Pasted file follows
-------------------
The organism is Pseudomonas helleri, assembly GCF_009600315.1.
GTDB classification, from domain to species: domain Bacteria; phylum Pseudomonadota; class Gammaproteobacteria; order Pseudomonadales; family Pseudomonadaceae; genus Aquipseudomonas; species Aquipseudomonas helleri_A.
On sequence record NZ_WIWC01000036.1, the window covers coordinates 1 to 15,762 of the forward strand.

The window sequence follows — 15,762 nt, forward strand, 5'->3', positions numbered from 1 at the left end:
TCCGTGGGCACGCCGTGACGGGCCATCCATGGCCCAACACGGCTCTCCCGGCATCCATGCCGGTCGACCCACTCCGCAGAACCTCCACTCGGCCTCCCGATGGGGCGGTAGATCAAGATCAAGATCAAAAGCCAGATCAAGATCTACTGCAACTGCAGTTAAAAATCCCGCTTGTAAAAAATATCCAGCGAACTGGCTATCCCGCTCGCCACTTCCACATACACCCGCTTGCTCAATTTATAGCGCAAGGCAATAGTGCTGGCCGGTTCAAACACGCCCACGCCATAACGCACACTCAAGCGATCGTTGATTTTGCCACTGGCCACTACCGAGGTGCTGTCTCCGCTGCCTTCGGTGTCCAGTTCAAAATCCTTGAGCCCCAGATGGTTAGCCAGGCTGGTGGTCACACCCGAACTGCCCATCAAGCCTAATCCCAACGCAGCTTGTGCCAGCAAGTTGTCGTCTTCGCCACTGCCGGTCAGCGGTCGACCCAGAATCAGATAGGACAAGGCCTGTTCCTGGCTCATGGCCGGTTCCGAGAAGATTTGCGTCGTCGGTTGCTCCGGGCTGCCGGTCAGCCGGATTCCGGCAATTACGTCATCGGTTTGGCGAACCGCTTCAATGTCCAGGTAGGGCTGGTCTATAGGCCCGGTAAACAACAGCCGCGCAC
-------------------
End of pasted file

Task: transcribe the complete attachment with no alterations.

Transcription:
The organism is Pseudomonas helleri, assembly GCF_009600315.1.
GTDB classification, from domain to species: domain Bacteria; phylum Pseudomonadota; class Gammaproteobacteria; order Pseudomonadales; family Pseudomonadaceae; genus Aquipseudomonas; species Aquipseudomonas helleri_A.
On sequence record NZ_WIWC01000036.1, the window covers coordinates 1 to 15,762 of the forward strand.

The window sequence follows — 15,762 nt, forward strand, 5'->3', positions numbered from 1 at the left end:
TCCGTGGGCACGCCGTGACGGGCCATCCATGGCCCAACACGGCTCTCCCGGCATCCATGCCGGTCGACCCACTCCGCAGAACCTCCACTCGGCCTCCCGATGGGGCGGTAGATCAAGATCAAGATCAAAAGCCAGATCAAGATCTACTGCAACTGCAGTTAAAAATCCCGCTTGTAAAAAATATCCAGCGAACTGGCTATCCCGCTCGCCACTTCCACATACACCCGCTTGCTCAATTTATAGCGCAAGGCAATAGTGCTGGCCGGTTCAAACACGCCCACGCCATAACGCACACTCAAGCGATCGTTGATTTTGCCACTGGCCACTACCGAGGTGCTGTCTCCGCTGCCTTCGGTGTCCAGTTCAAAATCCTTGAGCCCCAGATGGTTAGCCAGGCTGGTGGTCACACCCGAACTGCCCATCAAGCCTAATCCCAACGCAGCTTGTGCCAGCAAGTTGTCGTCTTCGCCACTGCCGGTCAGCGGTCGACCCAGAATCAGATAGGACAAGGCCTGTTCCTGGCTCATGGCCGGTTCCGAGAAGATTTGCGTCGTCGGTTGCTCCGGGCTGCCGGTCAGCCGGATTCCGGCAATTACGTCATCGGTTTGGCGAACCGCTTCAATGTCCAGGTAGGGCTGGTCTATAGGCCCGGTAAACAACAGCCGCGCAC